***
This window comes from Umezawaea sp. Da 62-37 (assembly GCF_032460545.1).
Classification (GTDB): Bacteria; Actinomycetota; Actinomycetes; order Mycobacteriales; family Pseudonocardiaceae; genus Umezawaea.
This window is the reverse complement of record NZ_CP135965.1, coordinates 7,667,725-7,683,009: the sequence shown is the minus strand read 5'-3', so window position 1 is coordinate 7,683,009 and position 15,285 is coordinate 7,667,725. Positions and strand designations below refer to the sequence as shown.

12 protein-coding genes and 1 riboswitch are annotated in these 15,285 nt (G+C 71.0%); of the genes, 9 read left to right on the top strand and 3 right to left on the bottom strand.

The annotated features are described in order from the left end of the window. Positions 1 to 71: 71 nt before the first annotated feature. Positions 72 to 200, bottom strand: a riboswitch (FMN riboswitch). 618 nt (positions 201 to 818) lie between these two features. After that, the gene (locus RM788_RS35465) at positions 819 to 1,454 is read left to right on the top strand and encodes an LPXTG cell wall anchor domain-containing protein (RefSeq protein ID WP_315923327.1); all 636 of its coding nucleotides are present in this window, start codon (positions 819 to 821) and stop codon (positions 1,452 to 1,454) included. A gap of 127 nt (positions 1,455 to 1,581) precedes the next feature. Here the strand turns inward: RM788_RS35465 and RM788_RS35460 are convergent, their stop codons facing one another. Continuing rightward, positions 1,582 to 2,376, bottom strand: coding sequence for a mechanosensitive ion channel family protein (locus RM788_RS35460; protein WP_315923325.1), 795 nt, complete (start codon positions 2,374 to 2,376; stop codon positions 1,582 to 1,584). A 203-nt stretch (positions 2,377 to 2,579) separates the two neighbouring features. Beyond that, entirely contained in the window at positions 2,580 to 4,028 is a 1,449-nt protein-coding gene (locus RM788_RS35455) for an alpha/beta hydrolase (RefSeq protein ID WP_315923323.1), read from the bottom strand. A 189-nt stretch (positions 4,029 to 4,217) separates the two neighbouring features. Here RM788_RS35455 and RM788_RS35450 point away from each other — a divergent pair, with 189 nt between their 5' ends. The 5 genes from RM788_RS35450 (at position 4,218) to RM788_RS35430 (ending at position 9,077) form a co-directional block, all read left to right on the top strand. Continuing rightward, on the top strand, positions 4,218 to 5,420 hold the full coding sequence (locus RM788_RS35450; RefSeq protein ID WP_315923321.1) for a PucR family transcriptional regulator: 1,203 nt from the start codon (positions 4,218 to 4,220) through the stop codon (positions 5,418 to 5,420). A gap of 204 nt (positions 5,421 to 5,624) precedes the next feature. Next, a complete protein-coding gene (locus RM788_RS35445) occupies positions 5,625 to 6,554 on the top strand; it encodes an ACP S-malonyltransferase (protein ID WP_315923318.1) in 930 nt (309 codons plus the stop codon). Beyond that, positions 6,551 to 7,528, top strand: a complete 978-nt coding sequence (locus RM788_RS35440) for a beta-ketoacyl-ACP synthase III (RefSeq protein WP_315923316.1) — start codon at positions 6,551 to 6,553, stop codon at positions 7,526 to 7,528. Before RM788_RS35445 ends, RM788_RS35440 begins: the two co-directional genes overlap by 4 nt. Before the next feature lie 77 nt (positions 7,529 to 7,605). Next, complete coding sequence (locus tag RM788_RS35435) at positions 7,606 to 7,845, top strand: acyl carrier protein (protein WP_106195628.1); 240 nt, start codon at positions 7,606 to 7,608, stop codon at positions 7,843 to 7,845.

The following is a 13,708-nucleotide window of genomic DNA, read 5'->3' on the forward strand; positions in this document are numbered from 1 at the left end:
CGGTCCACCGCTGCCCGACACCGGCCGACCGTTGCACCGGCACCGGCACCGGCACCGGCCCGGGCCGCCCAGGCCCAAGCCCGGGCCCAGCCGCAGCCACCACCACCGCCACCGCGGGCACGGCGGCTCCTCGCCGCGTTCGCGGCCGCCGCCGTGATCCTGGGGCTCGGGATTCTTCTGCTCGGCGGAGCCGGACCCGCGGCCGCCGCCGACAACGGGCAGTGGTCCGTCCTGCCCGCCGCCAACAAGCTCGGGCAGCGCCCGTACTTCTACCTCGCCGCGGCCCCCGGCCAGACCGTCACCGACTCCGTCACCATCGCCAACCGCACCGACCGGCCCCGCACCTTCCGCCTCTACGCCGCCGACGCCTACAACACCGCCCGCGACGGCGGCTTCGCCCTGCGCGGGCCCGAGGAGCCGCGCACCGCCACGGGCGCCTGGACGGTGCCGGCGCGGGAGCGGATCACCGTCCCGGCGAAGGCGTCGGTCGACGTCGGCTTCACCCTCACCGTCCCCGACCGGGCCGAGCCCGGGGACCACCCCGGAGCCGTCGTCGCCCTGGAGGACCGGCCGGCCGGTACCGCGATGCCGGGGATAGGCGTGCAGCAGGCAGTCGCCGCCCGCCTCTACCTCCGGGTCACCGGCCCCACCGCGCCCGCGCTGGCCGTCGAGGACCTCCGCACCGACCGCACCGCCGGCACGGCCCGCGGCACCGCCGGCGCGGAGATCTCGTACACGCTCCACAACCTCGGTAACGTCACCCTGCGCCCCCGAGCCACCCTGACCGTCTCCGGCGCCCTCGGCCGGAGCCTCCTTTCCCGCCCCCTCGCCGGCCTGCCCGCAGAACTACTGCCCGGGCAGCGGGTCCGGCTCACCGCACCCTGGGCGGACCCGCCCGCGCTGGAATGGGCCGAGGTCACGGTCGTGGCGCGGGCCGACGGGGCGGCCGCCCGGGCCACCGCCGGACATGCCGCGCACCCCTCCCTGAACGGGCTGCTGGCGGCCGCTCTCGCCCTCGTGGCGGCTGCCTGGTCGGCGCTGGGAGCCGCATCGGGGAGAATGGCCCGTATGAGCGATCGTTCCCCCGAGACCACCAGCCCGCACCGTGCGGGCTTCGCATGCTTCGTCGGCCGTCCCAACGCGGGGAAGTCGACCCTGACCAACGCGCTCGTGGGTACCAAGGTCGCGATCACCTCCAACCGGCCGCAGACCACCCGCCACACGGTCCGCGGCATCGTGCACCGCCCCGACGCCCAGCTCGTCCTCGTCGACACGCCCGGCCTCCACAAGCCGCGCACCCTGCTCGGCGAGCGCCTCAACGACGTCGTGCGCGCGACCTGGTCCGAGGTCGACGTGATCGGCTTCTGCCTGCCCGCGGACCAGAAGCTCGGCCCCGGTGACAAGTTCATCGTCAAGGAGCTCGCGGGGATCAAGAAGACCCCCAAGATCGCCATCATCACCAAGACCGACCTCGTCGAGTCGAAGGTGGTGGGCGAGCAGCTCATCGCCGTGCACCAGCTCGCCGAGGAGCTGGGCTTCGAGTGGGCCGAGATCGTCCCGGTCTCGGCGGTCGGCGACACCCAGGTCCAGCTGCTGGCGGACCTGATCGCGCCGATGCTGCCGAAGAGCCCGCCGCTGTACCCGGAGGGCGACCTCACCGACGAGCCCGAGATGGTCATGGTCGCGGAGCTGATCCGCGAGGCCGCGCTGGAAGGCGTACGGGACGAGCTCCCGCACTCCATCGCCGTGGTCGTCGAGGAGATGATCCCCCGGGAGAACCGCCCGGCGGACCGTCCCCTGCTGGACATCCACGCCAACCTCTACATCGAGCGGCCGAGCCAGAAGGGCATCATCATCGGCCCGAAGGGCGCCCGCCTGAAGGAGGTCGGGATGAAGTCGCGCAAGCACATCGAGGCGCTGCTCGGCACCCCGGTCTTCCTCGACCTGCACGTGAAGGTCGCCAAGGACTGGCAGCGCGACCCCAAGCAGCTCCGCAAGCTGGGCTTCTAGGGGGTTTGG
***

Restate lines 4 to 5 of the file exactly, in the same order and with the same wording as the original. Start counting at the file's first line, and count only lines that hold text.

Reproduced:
12 protein-coding genes and 1 riboswitch are annotated in these 15,285 nt (G+C 71.0%); of the genes, 9 read left to right on the top strand and 3 right to left on the bottom strand.

The annotated features are described in order from the left end of the window. Positions 1 to 71: 71 nt before the first annotated feature. Positions 72 to 200, bottom strand: a riboswitch (FMN riboswitch). 618 nt (positions 201 to 818) lie between these two features. After that, the gene (locus RM788_RS35465) at positions 819 to 1,454 is read left to right on the top strand and encodes an LPXTG cell wall anchor domain-containing protein (RefSeq protein ID WP_315923327.1); all 636 of its coding nucleotides are present in this window, start codon (positions 819 to 821) and stop codon (positions 1,452 to 1,454) included. A gap of 127 nt (positions 1,455 to 1,581) precedes the next feature. Here the strand turns inward: RM788_RS35465 and RM788_RS35460 are convergent, their stop codons facing one another. Continuing rightward, positions 1,582 to 2,376, bottom strand: coding sequence for a mechanosensitive ion channel family protein (locus RM788_RS35460; protein WP_315923325.1), 795 nt, complete (start codon positions 2,374 to 2,376; stop codon positions 1,582 to 1,584). A 203-nt stretch (positions 2,377 to 2,579) separates the two neighbouring features. Beyond that, entirely contained in the window at positions 2,580 to 4,028 is a 1,449-nt protein-coding gene (locus RM788_RS35455) for an alpha/beta hydrolase (RefSeq protein ID WP_315923323.1), read from the bottom strand. A 189-nt stretch (positions 4,029 to 4,217) separates the two neighbouring features. Here RM788_RS35455 and RM788_RS35450 point away from each other — a divergent pair, with 189 nt between their 5' ends. The 5 genes from RM788_RS35450 (at position 4,218) to RM788_RS35430 (ending at position 9,077) form a co-directional block, all read left to right on the top strand. Continuing rightward, on the top strand, positions 4,218 to 5,420 hold the full coding sequence (locus RM788_RS35450; RefSeq protein ID WP_315923321.1) for a PucR family transcriptional regulator: 1,203 nt from the start codon (positions 4,218 to 4,220) through the stop codon (positions 5,418 to 5,420). A gap of 204 nt (positions 5,421 to 5,624) precedes the next feature. Next, a complete protein-coding gene (locus RM788_RS35445) occupies positions 5,625 to 6,554 on the top strand; it encodes an ACP S-malonyltransferase (protein ID WP_315923318.1) in 930 nt (309 codons plus the stop codon). Beyond that, positions 6,551 to 7,528, top strand: a complete 978-nt coding sequence (locus RM788_RS35440) for a beta-ketoacyl-ACP synthase III (RefSeq protein WP_315923316.1) — start codon at positions 6,551 to 6,553, stop codon at positions 7,526 to 7,528. Before RM788_RS35445 ends, RM788_RS35440 begins: the two co-directional genes overlap by 4 nt. Before the next feature lie 77 nt (positions 7,529 to 7,605). Next, complete coding sequence (locus tag RM788_RS35435) at positions 7,606 to 7,845, top strand: acyl carrier protein (protein WP_106195628.1); 240 nt, start codon at positions 7,606 to 7,608, stop codon at positions 7,843 to 7,845.